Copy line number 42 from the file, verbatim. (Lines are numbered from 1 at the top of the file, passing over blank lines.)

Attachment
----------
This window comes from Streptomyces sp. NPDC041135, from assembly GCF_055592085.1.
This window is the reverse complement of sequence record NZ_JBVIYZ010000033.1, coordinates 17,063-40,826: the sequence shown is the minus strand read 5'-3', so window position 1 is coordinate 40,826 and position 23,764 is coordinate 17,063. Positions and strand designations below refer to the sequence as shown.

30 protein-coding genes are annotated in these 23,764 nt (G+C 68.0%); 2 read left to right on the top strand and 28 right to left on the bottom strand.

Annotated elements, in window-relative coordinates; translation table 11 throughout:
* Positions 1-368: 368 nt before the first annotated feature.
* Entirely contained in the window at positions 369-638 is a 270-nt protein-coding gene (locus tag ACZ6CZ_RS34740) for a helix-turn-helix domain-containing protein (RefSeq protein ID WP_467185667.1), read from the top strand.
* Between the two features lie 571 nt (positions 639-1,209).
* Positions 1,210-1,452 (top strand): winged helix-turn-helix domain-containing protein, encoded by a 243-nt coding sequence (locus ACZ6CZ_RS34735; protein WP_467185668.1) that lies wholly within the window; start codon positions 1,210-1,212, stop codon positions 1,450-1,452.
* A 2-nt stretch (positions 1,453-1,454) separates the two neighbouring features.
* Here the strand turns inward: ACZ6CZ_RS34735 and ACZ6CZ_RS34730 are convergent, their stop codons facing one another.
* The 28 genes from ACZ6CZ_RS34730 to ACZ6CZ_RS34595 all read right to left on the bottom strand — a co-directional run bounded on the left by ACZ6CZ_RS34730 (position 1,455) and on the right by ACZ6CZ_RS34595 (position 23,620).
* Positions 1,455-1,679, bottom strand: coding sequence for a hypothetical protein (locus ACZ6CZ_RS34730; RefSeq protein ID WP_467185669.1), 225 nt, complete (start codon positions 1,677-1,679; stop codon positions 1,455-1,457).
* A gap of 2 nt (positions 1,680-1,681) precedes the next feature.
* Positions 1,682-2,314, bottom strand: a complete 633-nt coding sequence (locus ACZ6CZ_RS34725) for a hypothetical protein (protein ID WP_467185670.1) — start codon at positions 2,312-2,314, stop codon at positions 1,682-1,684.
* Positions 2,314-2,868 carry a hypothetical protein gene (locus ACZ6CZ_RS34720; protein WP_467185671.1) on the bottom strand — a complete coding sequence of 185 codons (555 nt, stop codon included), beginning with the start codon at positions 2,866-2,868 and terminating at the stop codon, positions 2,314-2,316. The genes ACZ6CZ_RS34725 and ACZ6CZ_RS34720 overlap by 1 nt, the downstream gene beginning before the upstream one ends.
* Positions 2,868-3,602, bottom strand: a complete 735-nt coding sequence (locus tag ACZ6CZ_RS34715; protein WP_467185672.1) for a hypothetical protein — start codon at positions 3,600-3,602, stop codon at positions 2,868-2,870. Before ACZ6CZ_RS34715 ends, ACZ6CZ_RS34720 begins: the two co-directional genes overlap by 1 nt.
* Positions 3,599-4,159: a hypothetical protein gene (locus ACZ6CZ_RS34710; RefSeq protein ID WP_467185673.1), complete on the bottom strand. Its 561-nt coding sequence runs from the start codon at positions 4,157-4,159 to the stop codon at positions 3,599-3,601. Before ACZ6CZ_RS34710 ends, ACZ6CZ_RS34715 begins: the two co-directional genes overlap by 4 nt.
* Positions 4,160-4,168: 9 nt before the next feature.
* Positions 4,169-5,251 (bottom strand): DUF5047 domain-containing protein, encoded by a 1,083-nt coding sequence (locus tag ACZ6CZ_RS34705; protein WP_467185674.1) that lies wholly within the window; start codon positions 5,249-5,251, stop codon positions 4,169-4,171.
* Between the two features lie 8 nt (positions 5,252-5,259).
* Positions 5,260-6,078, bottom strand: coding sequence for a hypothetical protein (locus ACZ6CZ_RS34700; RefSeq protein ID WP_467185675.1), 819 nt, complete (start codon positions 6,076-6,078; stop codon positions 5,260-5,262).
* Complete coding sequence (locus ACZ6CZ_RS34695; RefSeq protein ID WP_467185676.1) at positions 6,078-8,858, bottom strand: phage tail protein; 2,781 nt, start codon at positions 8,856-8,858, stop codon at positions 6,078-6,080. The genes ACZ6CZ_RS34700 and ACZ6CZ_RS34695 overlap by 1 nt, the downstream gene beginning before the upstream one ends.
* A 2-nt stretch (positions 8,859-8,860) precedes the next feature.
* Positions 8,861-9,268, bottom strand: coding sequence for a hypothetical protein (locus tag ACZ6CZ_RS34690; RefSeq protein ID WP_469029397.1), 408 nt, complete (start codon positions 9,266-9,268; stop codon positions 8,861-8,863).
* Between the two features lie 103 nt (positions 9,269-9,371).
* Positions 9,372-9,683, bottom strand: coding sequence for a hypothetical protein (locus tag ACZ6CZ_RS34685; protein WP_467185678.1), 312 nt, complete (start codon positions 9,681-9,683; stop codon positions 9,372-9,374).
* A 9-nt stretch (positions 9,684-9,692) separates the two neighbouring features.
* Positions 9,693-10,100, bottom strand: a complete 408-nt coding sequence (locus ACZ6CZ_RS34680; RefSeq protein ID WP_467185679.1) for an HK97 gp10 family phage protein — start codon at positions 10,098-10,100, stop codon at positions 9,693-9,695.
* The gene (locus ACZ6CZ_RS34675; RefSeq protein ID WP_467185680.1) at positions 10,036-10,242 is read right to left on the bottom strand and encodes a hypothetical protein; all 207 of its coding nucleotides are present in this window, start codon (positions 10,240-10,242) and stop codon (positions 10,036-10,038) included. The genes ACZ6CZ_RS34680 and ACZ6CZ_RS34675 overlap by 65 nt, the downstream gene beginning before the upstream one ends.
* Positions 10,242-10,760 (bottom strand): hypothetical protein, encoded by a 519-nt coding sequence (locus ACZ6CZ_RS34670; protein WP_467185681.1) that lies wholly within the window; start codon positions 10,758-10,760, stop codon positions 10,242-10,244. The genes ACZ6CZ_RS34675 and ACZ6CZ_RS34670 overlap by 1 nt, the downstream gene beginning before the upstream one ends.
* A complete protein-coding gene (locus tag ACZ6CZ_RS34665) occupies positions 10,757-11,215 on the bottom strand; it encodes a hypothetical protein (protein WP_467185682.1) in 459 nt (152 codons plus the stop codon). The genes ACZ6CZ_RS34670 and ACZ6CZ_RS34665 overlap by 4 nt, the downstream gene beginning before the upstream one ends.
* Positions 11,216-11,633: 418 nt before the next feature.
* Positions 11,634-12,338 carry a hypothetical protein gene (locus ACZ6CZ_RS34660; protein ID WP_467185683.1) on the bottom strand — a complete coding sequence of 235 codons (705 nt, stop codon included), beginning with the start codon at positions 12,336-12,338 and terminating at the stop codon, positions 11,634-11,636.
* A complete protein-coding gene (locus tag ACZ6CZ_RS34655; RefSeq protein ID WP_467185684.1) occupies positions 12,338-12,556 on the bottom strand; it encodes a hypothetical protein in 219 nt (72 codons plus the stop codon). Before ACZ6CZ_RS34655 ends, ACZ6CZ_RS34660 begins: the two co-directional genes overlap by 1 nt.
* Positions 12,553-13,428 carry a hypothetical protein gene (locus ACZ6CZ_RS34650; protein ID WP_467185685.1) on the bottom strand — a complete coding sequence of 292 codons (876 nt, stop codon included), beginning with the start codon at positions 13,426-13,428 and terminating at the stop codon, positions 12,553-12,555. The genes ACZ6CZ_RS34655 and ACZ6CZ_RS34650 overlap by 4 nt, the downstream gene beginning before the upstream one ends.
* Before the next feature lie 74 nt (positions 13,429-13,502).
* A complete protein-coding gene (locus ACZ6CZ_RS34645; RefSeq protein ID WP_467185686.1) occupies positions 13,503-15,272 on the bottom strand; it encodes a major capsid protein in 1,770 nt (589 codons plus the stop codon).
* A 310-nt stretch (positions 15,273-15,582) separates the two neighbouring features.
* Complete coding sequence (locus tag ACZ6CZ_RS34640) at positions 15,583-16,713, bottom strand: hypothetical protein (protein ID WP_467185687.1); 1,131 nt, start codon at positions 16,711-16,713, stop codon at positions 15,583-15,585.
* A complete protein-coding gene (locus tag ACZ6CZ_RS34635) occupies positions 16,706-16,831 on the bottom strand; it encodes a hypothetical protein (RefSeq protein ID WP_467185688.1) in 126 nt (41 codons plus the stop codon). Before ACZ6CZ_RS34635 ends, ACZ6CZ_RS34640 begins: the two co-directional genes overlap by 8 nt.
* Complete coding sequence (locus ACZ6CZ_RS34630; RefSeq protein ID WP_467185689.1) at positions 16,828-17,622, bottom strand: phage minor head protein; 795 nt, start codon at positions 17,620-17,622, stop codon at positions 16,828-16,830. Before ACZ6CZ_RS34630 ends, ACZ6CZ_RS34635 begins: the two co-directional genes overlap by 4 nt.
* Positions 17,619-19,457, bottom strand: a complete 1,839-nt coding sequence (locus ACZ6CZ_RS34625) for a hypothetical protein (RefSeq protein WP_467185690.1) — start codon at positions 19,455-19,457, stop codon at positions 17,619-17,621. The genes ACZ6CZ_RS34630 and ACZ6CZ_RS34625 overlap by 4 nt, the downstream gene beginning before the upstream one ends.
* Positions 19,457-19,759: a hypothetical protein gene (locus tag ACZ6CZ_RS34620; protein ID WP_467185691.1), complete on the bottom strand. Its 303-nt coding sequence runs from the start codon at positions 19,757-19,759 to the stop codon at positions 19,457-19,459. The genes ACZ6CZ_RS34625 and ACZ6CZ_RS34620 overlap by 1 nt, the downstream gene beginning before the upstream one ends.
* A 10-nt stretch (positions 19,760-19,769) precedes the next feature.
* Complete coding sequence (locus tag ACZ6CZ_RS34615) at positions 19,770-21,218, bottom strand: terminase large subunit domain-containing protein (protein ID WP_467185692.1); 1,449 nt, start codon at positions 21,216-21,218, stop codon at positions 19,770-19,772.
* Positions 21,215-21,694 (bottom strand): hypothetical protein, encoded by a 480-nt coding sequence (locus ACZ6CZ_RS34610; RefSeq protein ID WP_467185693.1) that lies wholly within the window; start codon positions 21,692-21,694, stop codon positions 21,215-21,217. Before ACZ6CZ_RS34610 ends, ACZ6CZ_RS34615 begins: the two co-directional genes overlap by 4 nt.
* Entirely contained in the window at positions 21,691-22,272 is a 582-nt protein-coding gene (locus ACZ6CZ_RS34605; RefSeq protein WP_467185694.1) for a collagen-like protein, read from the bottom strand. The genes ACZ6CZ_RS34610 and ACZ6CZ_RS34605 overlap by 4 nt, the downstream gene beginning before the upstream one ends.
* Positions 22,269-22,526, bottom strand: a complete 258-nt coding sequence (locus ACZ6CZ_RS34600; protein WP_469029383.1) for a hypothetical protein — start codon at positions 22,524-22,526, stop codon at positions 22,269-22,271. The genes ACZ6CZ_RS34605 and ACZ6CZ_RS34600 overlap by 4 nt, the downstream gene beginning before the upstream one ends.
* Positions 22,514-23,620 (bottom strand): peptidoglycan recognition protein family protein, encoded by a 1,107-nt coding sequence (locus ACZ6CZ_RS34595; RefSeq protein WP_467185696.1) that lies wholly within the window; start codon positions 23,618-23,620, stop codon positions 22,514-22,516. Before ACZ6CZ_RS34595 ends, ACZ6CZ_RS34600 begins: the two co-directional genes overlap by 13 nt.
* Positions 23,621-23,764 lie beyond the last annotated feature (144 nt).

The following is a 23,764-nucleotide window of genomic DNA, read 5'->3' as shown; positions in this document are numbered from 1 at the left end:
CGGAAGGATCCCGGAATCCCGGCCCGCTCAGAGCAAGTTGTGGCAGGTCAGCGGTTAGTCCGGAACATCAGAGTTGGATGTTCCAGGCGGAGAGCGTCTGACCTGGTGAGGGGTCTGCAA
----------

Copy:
* Positions 17,619-19,457, bottom strand: a complete 1,839-nt coding sequence (locus ACZ6CZ_RS34625) for a hypothetical protein (RefSeq protein WP_467185690.1) — start codon at positions 19,455-19,457, stop codon at positions 17,619-17,621. The genes ACZ6CZ_RS34630 and ACZ6CZ_RS34625 overlap by 4 nt, the downstream gene beginning before the upstream one ends.